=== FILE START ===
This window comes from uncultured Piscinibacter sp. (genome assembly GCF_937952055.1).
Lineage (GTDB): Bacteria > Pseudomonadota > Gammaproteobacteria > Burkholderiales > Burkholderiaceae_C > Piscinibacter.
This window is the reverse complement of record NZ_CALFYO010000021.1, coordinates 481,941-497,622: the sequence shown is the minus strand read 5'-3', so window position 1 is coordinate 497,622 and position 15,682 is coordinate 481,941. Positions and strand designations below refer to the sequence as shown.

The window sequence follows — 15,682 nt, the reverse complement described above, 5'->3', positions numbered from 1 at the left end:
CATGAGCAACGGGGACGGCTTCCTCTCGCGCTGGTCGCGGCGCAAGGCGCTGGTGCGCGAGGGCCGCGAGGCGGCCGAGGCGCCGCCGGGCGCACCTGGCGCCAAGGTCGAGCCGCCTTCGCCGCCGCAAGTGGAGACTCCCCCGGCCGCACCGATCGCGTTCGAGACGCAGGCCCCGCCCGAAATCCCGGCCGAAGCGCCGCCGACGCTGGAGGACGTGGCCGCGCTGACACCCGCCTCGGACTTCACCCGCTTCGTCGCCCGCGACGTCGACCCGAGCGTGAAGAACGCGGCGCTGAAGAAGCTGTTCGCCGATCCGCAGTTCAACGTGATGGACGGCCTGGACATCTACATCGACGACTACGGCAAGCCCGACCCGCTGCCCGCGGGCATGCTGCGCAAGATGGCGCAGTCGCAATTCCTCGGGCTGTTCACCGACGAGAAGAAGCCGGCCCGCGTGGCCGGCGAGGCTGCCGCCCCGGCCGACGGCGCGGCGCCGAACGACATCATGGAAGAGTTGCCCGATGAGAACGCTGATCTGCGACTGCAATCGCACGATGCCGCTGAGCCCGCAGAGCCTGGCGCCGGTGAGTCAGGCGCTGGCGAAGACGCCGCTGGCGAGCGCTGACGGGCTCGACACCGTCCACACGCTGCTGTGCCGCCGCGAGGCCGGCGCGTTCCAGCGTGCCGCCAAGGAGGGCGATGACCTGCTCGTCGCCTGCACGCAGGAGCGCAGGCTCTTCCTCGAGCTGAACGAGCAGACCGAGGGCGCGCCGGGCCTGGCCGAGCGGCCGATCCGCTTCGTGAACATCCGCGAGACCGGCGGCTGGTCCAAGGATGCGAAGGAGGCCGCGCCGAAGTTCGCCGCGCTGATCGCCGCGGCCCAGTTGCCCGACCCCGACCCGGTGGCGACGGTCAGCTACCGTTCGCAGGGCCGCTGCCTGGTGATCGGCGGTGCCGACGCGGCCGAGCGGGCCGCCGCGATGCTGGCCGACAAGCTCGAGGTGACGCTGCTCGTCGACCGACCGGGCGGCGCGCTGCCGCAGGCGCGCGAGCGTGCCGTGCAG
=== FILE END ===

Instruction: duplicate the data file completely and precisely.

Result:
This window comes from uncultured Piscinibacter sp. (genome assembly GCF_937952055.1).
Lineage (GTDB): Bacteria > Pseudomonadota > Gammaproteobacteria > Burkholderiales > Burkholderiaceae_C > Piscinibacter.
This window is the reverse complement of record NZ_CALFYO010000021.1, coordinates 481,941-497,622: the sequence shown is the minus strand read 5'-3', so window position 1 is coordinate 497,622 and position 15,682 is coordinate 481,941. Positions and strand designations below refer to the sequence as shown.

The window sequence follows — 15,682 nt, the reverse complement described above, 5'->3', positions numbered from 1 at the left end:
CATGAGCAACGGGGACGGCTTCCTCTCGCGCTGGTCGCGGCGCAAGGCGCTGGTGCGCGAGGGCCGCGAGGCGGCCGAGGCGCCGCCGGGCGCACCTGGCGCCAAGGTCGAGCCGCCTTCGCCGCCGCAAGTGGAGACTCCCCCGGCCGCACCGATCGCGTTCGAGACGCAGGCCCCGCCCGAAATCCCGGCCGAAGCGCCGCCGACGCTGGAGGACGTGGCCGCGCTGACACCCGCCTCGGACTTCACCCGCTTCGTCGCCCGCGACGTCGACCCGAGCGTGAAGAACGCGGCGCTGAAGAAGCTGTTCGCCGATCCGCAGTTCAACGTGATGGACGGCCTGGACATCTACATCGACGACTACGGCAAGCCCGACCCGCTGCCCGCGGGCATGCTGCGCAAGATGGCGCAGTCGCAATTCCTCGGGCTGTTCACCGACGAGAAGAAGCCGGCCCGCGTGGCCGGCGAGGCTGCCGCCCCGGCCGACGGCGCGGCGCCGAACGACATCATGGAAGAGTTGCCCGATGAGAACGCTGATCTGCGACTGCAATCGCACGATGCCGCTGAGCCCGCAGAGCCTGGCGCCGGTGAGTCAGGCGCTGGCGAAGACGCCGCTGGCGAGCGCTGACGGGCTCGACACCGTCCACACGCTGCTGTGCCGCCGCGAGGCCGGCGCGTTCCAGCGTGCCGCCAAGGAGGGCGATGACCTGCTCGTCGCCTGCACGCAGGAGCGCAGGCTCTTCCTCGAGCTGAACGAGCAGACCGAGGGCGCGCCGGGCCTGGCCGAGCGGCCGATCCGCTTCGTGAACATCCGCGAGACCGGCGGCTGGTCCAAGGATGCGAAGGAGGCCGCGCCGAAGTTCGCCGCGCTGATCGCCGCGGCCCAGTTGCCCGACCCCGACCCGGTGGCGACGGTCAGCTACCGTTCGCAGGGCCGCTGCCTGGTGATCGGCGGTGCCGACGCGGCCGAGCGGGCCGCCGCGATGCTGGCCGACAAGCTCGAGGTGACGCTGCTCGTCGACCGACCGGGCGGCGCGCTGCCGCAGGCGCGCGAGCGTGCCGTGCAG